DOI: 10.1007/s13311-016-0511-x Pages: 1-12
Article Type: Original Article

Donepezil Plus Solifenacin (CPC-201) Treatment for Alzheimer’s Disease

1. Chase Pharmaceuticals, Inc

2. Indiana University School of Medicine, Department of Neurology

Correspondence to:
Thomas N. Chase



Available cholinergic drugs for treating Alzheimer’s disease (AD) provide modest symptomatic benefit. We hypothesized that co-administration of a peripheral anticholinergic to reduce dose-limiting adverse effects (AEs) would enable the safe/tolerable use of higher cholinesterase inhibitor doses and thus improve their antidementia efficacy. A modified single-blind, ascending-dose, phase IIa study of donepezil plus solifenacin (CPC-201) lasting 26 weeks was conducted in 41 patients with probable AD of moderate severity. Entry criteria included the use of donepezil at a dose of 10 mg/day during the preceding 3 months. The primary outcome measure was the maximum tolerated dose (MTD) of donepezil achieved (to protocol limit of 40 mg/day) when administered with the anticholinergic solifenacin 15 mg/day. Secondary measures included assessments of cognitive and global function, as well as of AEs. The mean ± SD donepezil MTD increased to 38 ± 0.74 mg/day (median 40 mg/day; p < 0.001); 88% of the study population safely attained this dose at the end of titration. Markedly reduced donepezil AE frequency, especially gastrointestinal, allowed this dose increase. There were no drug-related serious AEs or clinically significant laboratory abnormalities. At 26 weeks, Alzheimer’s Disease Assessment Scale Cognitive Component scores in the efficacy evaluable population improved by 0.35 ± 0.85 points over baseline (p < 0.05), an estimated 2.5 ± 0.84 points above 10 mg/day donepezil and 5.4 ± 0.84 points above historic placebo (both p < 0.05). Clinical Global Impression of Improvement scores improved by 0.94 ± 0.20 to 3.1 ± 0.20 points (p < 0.001). The findings suggest that limiting donepezil AEs by co-administration of solifenacin allows the safe administration of substantially higher cholinesterase inhibitors doses that may augment cognitive and global benefits in patients with AD.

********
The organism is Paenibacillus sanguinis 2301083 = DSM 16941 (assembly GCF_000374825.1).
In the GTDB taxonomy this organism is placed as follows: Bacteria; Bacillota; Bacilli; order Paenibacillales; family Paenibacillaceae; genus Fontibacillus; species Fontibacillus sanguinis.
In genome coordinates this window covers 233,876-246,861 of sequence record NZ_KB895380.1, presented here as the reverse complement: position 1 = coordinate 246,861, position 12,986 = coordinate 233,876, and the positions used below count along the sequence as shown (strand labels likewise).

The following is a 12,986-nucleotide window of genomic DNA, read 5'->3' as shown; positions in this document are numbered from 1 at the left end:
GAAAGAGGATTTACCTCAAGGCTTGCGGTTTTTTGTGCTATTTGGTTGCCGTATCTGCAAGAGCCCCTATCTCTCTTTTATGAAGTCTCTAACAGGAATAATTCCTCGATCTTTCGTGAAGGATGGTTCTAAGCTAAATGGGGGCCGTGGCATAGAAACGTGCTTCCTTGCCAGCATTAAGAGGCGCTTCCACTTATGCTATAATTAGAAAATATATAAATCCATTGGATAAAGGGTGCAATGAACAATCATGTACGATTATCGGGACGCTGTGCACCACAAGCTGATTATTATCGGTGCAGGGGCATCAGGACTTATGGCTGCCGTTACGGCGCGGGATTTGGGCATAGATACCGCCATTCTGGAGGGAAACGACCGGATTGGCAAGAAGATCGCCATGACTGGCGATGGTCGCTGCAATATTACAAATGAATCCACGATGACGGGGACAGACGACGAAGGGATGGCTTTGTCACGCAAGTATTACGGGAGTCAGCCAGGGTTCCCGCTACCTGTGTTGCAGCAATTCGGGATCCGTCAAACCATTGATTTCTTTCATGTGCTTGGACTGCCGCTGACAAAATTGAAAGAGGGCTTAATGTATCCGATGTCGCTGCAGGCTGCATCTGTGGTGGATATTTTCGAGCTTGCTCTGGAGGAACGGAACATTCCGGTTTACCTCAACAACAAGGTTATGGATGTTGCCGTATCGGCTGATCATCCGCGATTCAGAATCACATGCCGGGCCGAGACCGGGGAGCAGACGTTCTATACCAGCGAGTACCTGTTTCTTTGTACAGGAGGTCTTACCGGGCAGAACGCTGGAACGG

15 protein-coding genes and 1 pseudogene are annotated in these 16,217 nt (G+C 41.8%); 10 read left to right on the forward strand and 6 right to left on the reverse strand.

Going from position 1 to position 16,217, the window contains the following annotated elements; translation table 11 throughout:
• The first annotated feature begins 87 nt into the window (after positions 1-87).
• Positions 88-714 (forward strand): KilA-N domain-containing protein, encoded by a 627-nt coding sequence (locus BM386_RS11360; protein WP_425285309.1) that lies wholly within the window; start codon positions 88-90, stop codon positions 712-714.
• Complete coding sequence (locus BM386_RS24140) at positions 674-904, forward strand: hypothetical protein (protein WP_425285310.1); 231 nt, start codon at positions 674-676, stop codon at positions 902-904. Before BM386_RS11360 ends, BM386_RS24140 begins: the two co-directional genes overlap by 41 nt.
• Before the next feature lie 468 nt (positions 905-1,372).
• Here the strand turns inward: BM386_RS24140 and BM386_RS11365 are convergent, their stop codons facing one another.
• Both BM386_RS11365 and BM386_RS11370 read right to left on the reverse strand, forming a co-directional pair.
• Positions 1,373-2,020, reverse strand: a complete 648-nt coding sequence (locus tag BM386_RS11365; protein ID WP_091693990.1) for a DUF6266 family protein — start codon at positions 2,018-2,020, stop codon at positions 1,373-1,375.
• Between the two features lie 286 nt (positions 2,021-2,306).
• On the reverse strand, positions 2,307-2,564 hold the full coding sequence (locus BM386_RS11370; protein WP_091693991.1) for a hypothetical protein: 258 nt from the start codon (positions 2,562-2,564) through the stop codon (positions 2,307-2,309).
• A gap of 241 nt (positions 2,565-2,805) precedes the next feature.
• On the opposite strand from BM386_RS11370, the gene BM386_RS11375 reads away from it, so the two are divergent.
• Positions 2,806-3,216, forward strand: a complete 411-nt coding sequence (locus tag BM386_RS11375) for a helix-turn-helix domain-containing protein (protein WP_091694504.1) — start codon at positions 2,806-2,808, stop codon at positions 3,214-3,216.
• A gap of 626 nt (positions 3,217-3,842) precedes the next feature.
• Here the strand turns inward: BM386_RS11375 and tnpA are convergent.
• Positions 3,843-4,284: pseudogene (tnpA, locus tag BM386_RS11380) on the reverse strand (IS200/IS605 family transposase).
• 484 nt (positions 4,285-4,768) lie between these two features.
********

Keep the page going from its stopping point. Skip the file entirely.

This article is freely available, click here to access the full text/PDF

  • Online: Jan 30, 2017

Article Tools